Monday, December 10, 2007


As mentioned, I traveled to Atlantic City last Thursday and Friday to attend the National Society of Tax Professionals’ day-long year-end tax update seminar on Friday. As with the similar earlier National Association of Tax Professionals’ “Famous 1040 Workshop” it was nothing more than a review of what I already knew. There was nothing new.

One of the advantages of writing a tax blog and maintaining an up-to-date website is that I learn of new federal tax legislation and developments as they occur, so that the annual year-end seminars I used to look forward to have become redundant and really not worth the expense.

Unless substantial tax legislation is passed in the fall of 2008 I think I will skip the updates next year. I certainly will not return to Atlantic City, especially if the seminar is again at Resorts. I do not gamble – this year I did not even throw away my usual $20.00 or $40.00 in quarters in the slots – so that is not a consideration. The timing is bad, and there is nothing to do or see in AC. Plus it is too cold. While last year’s stay at the Tropicana was worthwhile due to the multiple shopping and dining choices, Resorts had limited, more expensive options.

One of the comments by the seminar leader, with which I agree, is that, as a result of the new strict documentation requirements for deducting cash contributions, we preparers should expect to see lots of “correspondence audits” (written requests from the IRS for copies of back-up) regarding charitable contributions claimed on 2007 Schedule As later next year. Consider this a warning.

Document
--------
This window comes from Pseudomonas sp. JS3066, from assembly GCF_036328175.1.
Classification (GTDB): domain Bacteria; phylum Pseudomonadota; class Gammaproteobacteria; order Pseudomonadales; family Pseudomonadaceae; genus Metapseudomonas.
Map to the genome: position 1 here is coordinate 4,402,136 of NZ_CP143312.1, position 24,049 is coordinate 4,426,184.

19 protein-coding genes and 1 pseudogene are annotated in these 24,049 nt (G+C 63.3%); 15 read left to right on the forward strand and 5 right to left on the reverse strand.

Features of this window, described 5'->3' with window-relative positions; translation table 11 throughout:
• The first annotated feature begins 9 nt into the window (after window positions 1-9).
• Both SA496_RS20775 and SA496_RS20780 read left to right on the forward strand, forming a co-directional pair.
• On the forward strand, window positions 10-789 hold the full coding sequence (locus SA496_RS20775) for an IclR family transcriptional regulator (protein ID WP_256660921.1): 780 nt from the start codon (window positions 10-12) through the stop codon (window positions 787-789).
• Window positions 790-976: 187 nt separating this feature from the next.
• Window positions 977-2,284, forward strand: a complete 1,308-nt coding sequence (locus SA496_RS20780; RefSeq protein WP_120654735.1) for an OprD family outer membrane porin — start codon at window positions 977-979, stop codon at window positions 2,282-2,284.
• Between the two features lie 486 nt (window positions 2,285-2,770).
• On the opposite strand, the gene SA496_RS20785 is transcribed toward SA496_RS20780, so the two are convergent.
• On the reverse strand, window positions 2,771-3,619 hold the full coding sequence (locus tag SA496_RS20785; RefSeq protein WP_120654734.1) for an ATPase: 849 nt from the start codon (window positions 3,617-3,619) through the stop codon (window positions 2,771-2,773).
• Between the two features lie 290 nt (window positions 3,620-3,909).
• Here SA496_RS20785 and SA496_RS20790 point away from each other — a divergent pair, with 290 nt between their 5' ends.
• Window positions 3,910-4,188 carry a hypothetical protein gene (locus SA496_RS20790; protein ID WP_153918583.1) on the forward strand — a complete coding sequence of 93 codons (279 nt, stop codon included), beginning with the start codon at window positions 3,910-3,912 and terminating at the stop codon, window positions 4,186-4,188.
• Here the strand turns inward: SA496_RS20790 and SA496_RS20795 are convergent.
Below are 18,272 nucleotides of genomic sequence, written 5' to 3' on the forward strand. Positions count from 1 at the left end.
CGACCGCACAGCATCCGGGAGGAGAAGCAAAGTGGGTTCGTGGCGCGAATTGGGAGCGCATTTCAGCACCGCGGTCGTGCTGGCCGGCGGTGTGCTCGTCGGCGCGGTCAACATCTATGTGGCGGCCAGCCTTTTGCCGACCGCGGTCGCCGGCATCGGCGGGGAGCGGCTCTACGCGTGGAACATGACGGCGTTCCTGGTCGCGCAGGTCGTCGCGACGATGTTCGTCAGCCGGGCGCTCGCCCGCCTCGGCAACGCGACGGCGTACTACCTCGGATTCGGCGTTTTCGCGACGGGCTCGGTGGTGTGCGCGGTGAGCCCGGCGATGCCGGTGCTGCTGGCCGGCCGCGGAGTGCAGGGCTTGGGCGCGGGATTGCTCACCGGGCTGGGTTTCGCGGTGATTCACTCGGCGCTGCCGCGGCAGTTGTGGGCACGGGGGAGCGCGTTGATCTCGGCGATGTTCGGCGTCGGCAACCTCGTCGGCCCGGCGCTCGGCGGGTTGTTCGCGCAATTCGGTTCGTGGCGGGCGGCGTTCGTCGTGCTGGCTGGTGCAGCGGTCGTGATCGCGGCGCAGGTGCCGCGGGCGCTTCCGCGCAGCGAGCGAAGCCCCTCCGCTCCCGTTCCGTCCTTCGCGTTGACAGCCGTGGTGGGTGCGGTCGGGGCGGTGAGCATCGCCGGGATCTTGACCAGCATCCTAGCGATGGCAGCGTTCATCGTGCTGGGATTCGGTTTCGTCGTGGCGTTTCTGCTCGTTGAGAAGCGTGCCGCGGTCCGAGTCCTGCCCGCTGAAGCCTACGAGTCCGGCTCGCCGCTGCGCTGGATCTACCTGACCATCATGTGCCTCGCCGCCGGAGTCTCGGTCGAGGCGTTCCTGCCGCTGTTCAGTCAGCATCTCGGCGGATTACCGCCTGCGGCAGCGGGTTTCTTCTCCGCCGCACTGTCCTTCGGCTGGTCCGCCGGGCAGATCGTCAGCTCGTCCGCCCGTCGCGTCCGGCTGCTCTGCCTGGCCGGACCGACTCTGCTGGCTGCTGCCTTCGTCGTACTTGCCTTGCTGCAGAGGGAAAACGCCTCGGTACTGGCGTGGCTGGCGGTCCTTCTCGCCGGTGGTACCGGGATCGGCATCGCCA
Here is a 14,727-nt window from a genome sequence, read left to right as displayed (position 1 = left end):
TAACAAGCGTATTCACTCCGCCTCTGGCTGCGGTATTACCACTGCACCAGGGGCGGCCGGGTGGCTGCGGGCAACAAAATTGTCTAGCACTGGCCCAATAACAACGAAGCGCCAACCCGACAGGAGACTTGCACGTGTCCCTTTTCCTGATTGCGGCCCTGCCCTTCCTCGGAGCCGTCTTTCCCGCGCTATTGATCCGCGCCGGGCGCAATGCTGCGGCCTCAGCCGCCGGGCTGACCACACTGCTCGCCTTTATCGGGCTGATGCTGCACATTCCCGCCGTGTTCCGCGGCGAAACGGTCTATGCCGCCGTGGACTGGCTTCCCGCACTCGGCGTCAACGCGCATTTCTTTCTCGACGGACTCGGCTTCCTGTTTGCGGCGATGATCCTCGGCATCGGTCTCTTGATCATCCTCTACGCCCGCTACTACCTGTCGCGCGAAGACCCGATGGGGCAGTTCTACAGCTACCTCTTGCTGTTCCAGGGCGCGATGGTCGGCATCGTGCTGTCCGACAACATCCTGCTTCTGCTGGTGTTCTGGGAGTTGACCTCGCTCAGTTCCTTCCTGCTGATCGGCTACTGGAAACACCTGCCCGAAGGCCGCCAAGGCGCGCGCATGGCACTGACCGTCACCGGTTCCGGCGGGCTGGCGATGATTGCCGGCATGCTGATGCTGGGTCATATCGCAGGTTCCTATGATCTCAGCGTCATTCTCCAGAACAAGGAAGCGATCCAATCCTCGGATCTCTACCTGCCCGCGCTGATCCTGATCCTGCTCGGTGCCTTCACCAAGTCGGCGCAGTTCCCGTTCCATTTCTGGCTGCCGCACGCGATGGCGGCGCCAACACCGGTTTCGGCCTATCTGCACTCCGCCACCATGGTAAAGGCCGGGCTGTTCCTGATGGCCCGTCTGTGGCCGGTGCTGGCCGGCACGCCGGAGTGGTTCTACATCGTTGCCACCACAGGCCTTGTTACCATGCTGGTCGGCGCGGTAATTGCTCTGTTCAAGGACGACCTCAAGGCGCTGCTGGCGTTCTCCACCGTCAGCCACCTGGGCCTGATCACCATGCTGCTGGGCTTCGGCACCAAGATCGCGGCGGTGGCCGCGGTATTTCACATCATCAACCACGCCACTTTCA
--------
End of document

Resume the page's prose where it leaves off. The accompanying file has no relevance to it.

Another thing was pointed out at the NSTP seminar. While, as previously posted, my tax filing season will not be affected by the irresponsibility of the Congressional cafones, I can see why that of most other preparers will be delayed and most will become backed up. I prepare all my federal returns by hand – always have and, as it now stands, probably always will. I do not use tax preparation software (when asked what software I use I point to my brain). Just as it will take the IRS 7 to 10 weeks to rewrite its software programs once the AMT fix is finally signed into law by George W, the various tax preparation software providers will also face similar delays in getting corrected updates to their clients.

The IRS has determined that there are at least 15 forms, 6 publications, and 9 credits that are affected by the AMT. Click here for a listing. The IRS Oversight Board has developed an report on the “Impact of Late AMT Legislative Changes on 2008 Filing Season” that outlines the seriousness of the problem.

Speaking of the cafones in Washington, as mentioned in my WHAT’S THE BUZZ posting, it appears that the Senate has passed a hastily written one-year AMT fix while I was in AC. As I understand it, the bill that was passed did not include any of the extensions of popular tax breaks that were in the House version. The Senate bill also does not provide any tax increases or loophole closures to pay for the AMT fix.

The worst is not over yet. The Democrats in the House want to pay for the fix, so that the bill is “revenue neutral”, while House Republicans, and George W as well, do not want any of the “offsets” the Democrats have proposed. There will be a battle, with posturing on both sides. However, I do think chances are that the Senate version will finally sneak by in the House at the last minute, if for no other reason than expediency and public, and IRS, pressure.

So Congress will pass a hastily written quick fix so it can adjourn for the year with the immediate problem taken care of. It will have to deal with the “extenders” again at some time next year, hopefully at the same time that it finally kills the dreaded AMT. For all of our sakes let this happen early in the year and not next December!

What idiots!

By the way, my blog has topped the 25,000 hit mark (and 37,500 page view mark) since I moved back to Blogger,com last December 1st.


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